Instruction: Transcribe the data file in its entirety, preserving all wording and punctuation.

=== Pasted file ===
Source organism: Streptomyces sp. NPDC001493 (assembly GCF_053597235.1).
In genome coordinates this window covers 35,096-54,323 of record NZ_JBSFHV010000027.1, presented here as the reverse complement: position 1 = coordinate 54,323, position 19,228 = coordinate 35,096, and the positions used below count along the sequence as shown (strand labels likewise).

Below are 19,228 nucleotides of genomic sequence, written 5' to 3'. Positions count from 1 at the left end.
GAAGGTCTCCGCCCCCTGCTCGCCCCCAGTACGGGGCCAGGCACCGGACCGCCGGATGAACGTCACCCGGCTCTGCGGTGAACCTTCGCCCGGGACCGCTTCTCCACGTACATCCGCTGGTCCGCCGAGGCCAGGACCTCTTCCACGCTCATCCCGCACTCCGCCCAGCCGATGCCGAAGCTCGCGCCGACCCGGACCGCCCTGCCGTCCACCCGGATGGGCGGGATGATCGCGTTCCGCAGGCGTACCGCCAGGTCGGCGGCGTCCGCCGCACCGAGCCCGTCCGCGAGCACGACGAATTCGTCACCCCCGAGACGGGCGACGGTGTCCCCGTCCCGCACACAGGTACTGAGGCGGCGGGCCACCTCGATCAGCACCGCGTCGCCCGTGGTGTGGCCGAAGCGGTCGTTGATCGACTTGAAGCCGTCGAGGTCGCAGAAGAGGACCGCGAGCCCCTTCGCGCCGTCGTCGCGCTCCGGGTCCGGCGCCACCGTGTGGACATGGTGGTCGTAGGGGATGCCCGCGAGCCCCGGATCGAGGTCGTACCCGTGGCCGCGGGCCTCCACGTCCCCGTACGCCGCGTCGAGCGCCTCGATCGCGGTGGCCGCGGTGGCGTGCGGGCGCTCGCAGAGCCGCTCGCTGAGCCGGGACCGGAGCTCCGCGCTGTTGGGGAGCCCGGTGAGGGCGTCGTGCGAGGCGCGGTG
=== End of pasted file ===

Source organism: Streptomyces sp. NPDC001493 (assembly GCF_053597235.1).
In genome coordinates this window covers 35,096-54,323 of record NZ_JBSFHV010000027.1, presented here as the reverse complement: position 1 = coordinate 54,323, position 19,228 = coordinate 35,096, and the positions used below count along the sequence as shown (strand labels likewise).

Below are 19,228 nucleotides of genomic sequence, written 5' to 3'. Positions count from 1 at the left end.
GAAGGTCTCCGCCCCCTGCTCGCCCCCAGTACGGGGCCAGGCACCGGACCGCCGGATGAACGTCACCCGGCTCTGCGGTGAACCTTCGCCCGGGACCGCTTCTCCACGTACATCCGCTGGTCCGCCGAGGCCAGGACCTCTTCCACGCTCATCCCGCACTCCGCCCAGCCGATGCCGAAGCTCGCGCCGACCCGGACCGCCCTGCCGTCCACCCGGATGGGCGGGATGATCGCGTTCCGCAGGCGTACCGCCAGGTCGGCGGCGTCCGCCGCACCGAGCCCGTCCGCGAGCACGACGAATTCGTCACCCCCGAGACGGGCGACGGTGTCCCCGTCCCGCACACAGGTACTGAGGCGGCGGGCCACCTCGATCAGCACCGCGTCGCCCGTGGTGTGGCCGAAGCGGTCGTTGATCGACTTGAAGCCGTCGAGGTCGCAGAAGAGGACCGCGAGCCCCTTCGCGCCGTCGTCGCGCTCCGGGTCCGGCGCCACCGTGTGGACATGGTGGTCGTAGGGGATGCCCGCGAGCCCCGGATCGAGGTCGTACCCGTGGCCGCGGGCCTCCACGTCCCCGTACGCCGCGTCGAGCGCCTCGATCGCGGTGGCCGCGGTGGCGTGCGGGCGCTCGCAGAGCCGCTCGCTGAGCCGGGACCGGAGCTCCGCGCTGTTGGGGAGCCCGGTGAGGGCGTCGTGCGAGGCGCGGTG